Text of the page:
[techbooks] REVIEW: "Fundamentals of Telecommunications", Roger L. Freeman
- BKFNTELC.RVW 990514
"Fundamentals of Telecommunications", Roger L. Freeman, 1999,
%A Roger L. Freeman
%C 5353 Dundas Street West, 4th Floor, Etobicoke, ON M9B 6H8
%I John Wiley & Sons, Inc.
%O 416-236-4433 fax: 416-236-4448 rlangloi@...
%P 676 p.
%T "Fundamentals of Telecommunications"
A footnote to the first paragraph in chapter one put me somewhat at
ease. If somebody knows that there is more than one "billion" in the
world, it bodes very well for the technical accuracy of the following
This book is intended as an introductory, and entry level, text on
telecommunications. It covers the field, but does not require
engineering level math or physics. For those with a weak background
in mathematics or electricity, some material is provided in
Chapter one covers introductory concepts, but jumps around a fair bit
in doing so. Data signalling is dealt with in chapter two (and from
the description of semaphore, we know that the author was never a Boy
Scout). Quality of service, and signal, is discussed in chapter
three. Chapter four looks at the network basics of transmission and
switching. Transmission for voice telephony gets special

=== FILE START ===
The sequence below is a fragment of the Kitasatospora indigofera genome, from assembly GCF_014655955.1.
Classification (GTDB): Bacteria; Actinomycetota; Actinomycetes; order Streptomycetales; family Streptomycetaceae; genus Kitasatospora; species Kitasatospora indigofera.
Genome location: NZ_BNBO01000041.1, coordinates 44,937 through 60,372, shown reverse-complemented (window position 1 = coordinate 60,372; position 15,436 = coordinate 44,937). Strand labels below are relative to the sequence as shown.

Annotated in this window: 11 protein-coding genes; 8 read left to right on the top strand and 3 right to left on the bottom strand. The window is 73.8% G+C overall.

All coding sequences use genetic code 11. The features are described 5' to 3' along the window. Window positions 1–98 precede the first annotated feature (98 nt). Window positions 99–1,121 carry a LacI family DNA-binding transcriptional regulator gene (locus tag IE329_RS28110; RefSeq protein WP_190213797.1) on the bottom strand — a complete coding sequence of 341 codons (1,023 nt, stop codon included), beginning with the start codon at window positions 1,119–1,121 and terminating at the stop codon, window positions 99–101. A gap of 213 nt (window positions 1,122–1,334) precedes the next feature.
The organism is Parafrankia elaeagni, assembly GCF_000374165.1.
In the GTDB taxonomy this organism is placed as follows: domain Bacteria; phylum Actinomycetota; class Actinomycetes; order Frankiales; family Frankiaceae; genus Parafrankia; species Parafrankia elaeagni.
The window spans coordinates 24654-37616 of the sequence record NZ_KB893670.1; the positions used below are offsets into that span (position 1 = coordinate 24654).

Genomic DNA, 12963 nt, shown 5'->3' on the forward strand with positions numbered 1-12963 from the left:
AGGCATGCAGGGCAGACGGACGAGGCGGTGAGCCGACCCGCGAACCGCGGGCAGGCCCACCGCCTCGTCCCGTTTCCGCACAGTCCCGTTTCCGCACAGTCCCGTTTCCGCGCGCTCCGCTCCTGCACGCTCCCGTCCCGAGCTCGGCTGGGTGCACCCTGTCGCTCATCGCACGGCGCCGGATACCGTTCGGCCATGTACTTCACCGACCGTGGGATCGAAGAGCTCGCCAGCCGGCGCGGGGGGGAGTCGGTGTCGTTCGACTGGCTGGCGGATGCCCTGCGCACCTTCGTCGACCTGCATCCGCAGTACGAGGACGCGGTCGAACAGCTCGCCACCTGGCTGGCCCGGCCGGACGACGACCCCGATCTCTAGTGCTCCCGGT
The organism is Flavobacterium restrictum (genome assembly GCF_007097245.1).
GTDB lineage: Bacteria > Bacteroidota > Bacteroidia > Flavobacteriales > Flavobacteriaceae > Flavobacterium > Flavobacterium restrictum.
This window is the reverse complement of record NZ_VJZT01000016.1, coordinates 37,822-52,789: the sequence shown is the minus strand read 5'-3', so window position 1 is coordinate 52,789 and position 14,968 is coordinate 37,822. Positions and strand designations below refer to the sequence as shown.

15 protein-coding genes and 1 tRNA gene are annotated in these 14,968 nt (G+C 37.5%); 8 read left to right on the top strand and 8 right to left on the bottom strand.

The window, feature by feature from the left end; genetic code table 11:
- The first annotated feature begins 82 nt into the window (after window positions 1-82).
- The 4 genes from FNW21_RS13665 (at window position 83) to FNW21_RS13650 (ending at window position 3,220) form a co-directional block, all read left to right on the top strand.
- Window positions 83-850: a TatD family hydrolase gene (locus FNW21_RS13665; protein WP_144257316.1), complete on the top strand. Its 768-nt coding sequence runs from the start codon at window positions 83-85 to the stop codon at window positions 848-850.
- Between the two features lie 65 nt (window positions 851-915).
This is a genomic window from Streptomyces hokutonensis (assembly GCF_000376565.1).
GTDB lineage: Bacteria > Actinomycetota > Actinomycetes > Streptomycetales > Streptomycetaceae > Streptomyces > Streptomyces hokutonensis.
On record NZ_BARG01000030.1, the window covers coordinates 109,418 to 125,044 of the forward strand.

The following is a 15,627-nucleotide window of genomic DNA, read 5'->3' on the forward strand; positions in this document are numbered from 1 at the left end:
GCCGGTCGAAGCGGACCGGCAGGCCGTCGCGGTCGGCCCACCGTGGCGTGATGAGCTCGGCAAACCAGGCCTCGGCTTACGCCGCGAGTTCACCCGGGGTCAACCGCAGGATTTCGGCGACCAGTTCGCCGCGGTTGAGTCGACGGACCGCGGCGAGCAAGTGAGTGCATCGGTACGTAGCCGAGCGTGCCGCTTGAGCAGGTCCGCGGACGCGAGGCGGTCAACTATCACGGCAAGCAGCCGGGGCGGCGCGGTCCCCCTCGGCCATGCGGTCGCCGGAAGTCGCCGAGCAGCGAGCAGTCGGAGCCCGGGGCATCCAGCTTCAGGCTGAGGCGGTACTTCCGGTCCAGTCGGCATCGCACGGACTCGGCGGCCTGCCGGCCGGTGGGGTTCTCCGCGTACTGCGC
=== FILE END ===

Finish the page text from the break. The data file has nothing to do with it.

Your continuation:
consideration in chapter five. Chapter six talks about some physical
level protocols, which doesn't quite explain the title of "Digital
Networking." Chapter seven details network control signalling. Long
haul network components are reviewed in chapter eight while the
specifics of the transmission segments are in chapter nine. Data
communications gets a bit of a late start in chapter ten, but the
basics are all there. Chapter eleven presents local area networks as
the first half of a look at enterprise networks, and continues with
wide area networks in chapter twelve. The unique aspects of
signalling system number 7 are outlined in chapter thirteen. Coverage
of television transmission, in chapter fourteen, is quite detailed.
Chapter fifteen looks at cable television systems, and also briefly at
the requirements for two way transmission. Cellular, PCS (Personal
Communications Services), and wireless are discussed in chapter
sixteen. High bit rate optical links, in chapter seventeen,
concentrate on SONET (Synchronous Optical Network) and related
protocols. Chapter eighteen looks at ATM (Asynchronous Transfer
The questions and exercises at the end of the chapter are not the best
I've ever seen, but not the worst either. They tend to ask students
to pull mere definitions from the text, but some do require a bit of
analysis. References tend to be protocols or standards
specifications, and there are few citations of more generally
available works. With the exception of framing diagrams, the
illustrations are not very illuminating, and are frequently
The structure of the book, while not exactly disorganized, does tend
to jump from topic to topic and back again. There is a heavy emphasis
on telephony, and, despite the very successful limitation of
prerequisite requirements, a definite engineering tone and bias.
Still, the fundamentals are all here, and, in the hands of a good
teacher, this work could be quite successful.
copyright Robert M. Slade, 1999 BKFNTELC.RVW 990514
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http://victoria.tc.ca/techrev or http://sun.soci.niu.edu/~rslade